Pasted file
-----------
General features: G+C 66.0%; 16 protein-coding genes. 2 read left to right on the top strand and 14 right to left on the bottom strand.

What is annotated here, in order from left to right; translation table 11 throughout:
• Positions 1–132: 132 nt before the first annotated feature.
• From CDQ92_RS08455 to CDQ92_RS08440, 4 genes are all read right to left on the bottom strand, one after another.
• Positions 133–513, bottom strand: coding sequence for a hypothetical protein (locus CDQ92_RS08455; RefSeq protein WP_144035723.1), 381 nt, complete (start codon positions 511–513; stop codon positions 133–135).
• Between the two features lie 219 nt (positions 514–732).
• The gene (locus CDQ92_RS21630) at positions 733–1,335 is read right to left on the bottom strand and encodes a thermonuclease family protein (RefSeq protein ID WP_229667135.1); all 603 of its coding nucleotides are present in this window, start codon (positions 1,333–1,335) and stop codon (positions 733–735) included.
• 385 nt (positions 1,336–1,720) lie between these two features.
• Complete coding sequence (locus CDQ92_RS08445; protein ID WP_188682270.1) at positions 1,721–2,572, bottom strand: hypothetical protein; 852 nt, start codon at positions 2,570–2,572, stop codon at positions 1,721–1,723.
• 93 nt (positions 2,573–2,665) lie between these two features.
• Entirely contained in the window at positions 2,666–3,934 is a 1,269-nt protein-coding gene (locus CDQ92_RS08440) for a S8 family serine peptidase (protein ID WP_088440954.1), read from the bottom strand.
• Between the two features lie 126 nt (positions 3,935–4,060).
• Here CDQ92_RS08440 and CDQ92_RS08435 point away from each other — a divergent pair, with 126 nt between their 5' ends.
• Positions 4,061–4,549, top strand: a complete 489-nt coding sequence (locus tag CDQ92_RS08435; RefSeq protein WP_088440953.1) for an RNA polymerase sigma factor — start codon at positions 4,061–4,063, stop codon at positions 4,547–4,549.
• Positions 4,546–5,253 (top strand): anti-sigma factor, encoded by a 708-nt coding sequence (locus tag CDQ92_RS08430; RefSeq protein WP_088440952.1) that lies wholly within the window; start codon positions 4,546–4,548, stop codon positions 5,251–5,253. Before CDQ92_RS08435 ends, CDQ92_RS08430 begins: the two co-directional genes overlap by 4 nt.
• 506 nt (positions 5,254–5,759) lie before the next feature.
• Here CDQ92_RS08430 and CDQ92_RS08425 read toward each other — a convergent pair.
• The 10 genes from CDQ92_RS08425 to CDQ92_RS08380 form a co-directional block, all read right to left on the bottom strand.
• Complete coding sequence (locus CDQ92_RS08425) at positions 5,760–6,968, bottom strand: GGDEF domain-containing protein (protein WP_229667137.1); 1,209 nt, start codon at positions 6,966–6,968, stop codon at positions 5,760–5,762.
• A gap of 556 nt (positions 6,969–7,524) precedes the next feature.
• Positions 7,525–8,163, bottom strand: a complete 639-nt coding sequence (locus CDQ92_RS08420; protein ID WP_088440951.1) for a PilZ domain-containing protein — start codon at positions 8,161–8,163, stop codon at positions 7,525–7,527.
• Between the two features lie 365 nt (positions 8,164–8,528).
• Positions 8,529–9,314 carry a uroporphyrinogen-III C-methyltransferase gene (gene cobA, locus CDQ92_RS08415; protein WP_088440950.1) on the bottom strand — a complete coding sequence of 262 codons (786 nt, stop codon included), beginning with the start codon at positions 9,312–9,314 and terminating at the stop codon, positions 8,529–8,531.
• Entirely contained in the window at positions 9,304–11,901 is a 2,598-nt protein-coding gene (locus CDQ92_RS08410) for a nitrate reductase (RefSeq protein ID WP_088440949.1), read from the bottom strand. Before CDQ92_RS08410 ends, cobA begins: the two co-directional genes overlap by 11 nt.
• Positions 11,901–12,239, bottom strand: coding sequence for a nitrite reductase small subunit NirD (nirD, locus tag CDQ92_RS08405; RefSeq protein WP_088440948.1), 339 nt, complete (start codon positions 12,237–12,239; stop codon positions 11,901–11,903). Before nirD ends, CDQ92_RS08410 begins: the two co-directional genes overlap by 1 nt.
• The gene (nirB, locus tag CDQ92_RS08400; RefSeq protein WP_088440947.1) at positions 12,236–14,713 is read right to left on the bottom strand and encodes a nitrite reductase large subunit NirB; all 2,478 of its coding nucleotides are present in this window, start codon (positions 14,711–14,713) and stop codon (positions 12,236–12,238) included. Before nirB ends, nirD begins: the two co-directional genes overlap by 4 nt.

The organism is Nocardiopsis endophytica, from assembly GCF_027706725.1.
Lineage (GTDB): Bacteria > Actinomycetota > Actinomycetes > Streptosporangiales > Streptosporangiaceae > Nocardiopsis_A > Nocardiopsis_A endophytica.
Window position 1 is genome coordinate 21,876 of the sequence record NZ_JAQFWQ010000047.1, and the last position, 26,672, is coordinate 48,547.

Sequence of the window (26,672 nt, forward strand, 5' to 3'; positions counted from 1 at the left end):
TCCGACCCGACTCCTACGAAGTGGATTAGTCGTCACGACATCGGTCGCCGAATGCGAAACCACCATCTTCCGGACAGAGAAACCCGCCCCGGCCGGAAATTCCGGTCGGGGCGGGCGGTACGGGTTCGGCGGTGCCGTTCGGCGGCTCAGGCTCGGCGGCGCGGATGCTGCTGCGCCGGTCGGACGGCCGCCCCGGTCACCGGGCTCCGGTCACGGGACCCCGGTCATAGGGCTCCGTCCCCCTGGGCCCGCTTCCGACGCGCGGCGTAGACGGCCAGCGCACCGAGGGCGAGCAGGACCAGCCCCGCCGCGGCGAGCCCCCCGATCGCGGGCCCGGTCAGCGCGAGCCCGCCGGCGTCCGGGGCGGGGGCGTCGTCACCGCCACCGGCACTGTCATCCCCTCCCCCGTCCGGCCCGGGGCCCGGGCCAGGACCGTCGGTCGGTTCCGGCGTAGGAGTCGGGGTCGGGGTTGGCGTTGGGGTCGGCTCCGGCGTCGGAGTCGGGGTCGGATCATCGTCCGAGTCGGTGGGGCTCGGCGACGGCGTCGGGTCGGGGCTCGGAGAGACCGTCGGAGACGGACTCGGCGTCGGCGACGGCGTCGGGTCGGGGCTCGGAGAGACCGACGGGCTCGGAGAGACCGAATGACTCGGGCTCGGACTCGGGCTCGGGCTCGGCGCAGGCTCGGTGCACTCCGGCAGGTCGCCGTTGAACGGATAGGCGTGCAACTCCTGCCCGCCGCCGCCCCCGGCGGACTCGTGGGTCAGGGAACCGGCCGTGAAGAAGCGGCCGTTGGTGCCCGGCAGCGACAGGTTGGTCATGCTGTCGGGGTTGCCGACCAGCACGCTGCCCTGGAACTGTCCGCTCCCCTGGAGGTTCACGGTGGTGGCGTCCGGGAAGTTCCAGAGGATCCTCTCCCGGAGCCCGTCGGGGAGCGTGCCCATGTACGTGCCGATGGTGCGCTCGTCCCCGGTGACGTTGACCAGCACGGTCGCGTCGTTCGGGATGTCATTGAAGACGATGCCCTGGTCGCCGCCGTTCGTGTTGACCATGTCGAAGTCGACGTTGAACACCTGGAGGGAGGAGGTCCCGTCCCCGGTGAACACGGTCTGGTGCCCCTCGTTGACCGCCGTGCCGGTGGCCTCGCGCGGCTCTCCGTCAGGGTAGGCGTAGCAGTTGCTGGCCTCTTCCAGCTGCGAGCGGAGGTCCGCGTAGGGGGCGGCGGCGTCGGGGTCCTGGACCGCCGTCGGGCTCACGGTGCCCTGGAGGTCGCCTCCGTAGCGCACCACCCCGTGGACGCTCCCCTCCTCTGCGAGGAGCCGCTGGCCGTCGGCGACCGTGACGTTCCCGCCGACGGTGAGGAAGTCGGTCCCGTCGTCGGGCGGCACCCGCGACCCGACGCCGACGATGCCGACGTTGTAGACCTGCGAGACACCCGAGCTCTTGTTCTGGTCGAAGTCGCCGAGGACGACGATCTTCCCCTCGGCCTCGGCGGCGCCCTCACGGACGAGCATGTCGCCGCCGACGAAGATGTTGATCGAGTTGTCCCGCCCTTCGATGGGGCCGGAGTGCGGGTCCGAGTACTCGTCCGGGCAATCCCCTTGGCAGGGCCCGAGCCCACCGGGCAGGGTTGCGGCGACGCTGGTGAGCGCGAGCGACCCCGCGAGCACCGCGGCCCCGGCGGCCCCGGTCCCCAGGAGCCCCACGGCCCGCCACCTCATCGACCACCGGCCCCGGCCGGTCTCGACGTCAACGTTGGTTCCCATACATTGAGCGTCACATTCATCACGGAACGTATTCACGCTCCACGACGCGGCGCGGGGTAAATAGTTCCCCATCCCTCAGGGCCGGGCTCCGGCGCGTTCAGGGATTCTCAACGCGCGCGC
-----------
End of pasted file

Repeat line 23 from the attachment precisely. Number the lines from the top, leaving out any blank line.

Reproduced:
• Positions 8,529–9,314 carry a uroporphyrinogen-III C-methyltransferase gene (gene cobA, locus CDQ92_RS08415; protein WP_088440950.1) on the bottom strand — a complete coding sequence of 262 codons (786 nt, stop codon included), beginning with the start codon at positions 9,312–9,314 and terminating at the stop codon, positions 8,529–8,531.